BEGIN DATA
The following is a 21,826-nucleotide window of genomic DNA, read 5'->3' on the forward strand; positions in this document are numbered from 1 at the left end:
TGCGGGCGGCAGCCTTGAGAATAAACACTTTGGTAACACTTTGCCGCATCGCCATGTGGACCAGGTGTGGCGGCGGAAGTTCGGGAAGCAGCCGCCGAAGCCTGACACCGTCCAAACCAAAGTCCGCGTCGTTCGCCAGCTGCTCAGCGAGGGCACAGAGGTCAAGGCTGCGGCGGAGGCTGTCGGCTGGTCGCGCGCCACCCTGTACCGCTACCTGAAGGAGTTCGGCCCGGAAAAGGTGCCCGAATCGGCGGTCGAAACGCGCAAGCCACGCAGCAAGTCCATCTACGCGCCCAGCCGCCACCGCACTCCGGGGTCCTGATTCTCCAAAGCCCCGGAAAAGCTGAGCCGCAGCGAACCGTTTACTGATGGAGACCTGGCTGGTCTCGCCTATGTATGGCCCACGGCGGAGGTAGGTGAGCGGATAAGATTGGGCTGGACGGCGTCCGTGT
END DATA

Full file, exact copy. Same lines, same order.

The following is a 21,826-nucleotide window of genomic DNA, read 5'->3' on the forward strand; positions in this document are numbered from 1 at the left end:
TGCGGGCGGCAGCCTTGAGAATAAACACTTTGGTAACACTTTGCCGCATCGCCATGTGGACCAGGTGTGGCGGCGGAAGTTCGGGAAGCAGCCGCCGAAGCCTGACACCGTCCAAACCAAAGTCCGCGTCGTTCGCCAGCTGCTCAGCGAGGGCACAGAGGTCAAGGCTGCGGCGGAGGCTGTCGGCTGGTCGCGCGCCACCCTGTACCGCTACCTGAAGGAGTTCGGCCCGGAAAAGGTGCCCGAATCGGCGGTCGAAACGCGCAAGCCACGCAGCAAGTCCATCTACGCGCCCAGCCGCCACCGCACTCCGGGGTCCTGATTCTCCAAAGCCCCGGAAAAGCTGAGCCGCAGCGAACCGTTTACTGATGGAGACCTGGCTGGTCTCGCCTATGTATGGCCCACGGCGGAGGTAGGTGAGCGGATAAGATTGGGCTGGACGGCGTCCGTGT